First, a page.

A Chat with Peter Krause and Christopher Leone
Peter Krause first came to major television prominence through his role as Casey McCall on ABC’s “Sports Night,” then made a surprisingly simple transition from comedy to drama when he secured the plum part of Nate Fisher on HBO’s “Six Feet Under.” Now, Krause has returned to television in a project that may surprise some: “The Lost Room,” a miniseries for the Sci-Fi Network. We had a chance to chat with Krause as well as one of the show’s co-writers, Christopher Leone, about the upcoming miniseries – airing Dec. 11th, 12th, and 13th – as well as about his work on “Six Feet Under.”
Bullz-Eye: Hi, Peter.
Peter Krause: Hi, Will!
BE: My wife watched parts one and two of “The Lost Room” with me, and now she’s totally smitten with you, so thanks for raising the bar.
PK: (Laughs) Sorry. It’s all Chris’s doing!
BE: So what inspired you to go with a sci-fi flick as your next television project? Was it the undercurrent of family that’s at the heart of it?
PK: Well, when I first started reading it, I was fascinated by what Chris and Laura (Harkcom) and Paul (Workman) did. I mean, they took this idea that what if you had…and I love the fact that they are non-obvious object power relationships. Like, whoever would think that a pocket comb could stop time? I just wanted to find out what was going to happen next, initially…and, of course, the separation of parent and child is a classic suspense theme. And I liked also the chance to play a character who is a classic hero…that basically he knows right from wrong, he knows what his objective is…because I spent a lot of time playing conflicted anti-heroes. And it’s only at the very end of the “Lost Room” mini-series that Joe Miller confronts a real moral dilemma, and I have to say to you, Chris Leone, that it’s one of the great moral dilemmas that I’ve seen. The question…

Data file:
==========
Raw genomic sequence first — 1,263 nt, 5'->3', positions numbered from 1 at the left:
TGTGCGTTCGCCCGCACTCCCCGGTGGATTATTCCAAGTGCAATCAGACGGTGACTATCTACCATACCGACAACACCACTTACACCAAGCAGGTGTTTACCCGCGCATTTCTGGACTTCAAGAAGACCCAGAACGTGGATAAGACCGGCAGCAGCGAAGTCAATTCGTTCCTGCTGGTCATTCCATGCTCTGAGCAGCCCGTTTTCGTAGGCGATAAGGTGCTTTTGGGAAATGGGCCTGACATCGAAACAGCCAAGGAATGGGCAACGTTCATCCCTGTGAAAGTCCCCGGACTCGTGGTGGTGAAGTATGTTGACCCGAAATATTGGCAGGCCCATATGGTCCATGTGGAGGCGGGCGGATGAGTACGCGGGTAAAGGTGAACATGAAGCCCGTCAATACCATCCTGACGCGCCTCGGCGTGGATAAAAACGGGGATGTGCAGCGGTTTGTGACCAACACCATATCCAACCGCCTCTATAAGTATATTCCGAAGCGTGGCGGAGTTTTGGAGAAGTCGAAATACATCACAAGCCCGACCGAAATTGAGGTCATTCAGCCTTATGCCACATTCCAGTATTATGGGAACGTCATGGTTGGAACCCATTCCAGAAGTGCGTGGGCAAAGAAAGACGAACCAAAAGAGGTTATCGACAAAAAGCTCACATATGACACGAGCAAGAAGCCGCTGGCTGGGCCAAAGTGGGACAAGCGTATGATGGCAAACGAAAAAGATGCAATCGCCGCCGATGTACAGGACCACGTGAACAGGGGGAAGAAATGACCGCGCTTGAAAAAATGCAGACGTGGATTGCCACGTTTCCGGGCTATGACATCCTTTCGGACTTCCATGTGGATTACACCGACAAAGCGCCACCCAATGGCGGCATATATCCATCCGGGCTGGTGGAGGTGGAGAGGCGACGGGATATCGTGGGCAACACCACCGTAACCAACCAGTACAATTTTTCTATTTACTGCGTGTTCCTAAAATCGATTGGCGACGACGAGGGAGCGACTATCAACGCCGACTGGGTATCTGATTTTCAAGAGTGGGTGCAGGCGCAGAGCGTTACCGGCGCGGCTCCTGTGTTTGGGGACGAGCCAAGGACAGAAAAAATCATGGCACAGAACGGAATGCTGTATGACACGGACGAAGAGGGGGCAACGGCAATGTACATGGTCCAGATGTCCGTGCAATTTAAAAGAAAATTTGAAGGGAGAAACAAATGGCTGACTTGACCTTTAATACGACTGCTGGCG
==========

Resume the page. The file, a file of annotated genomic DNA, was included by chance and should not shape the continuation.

Christopher Leone: Thank you.
PK: The question that’s posed to him at the very end of the miniseries is about as good as it gets.
CL: Well…thanks, man! (Laughs)
PK: No, but that’s true. I just think they wrote a really compelling story, and it was something that I’d want to watch, and, again, playing the classic hero was something very appealing to me.
CL: Yeah, I always loved the idea of…well, it’s really this kind of an insane premise, but then played out in kind of a what-if? scenario…like, well, how would people react? And seeing one guy’s journey through the whole thing was just really appealing to me. One that was actually, like, it’s a big, crazy world, but with a very clear, central mission for this guy: to get his daughter back.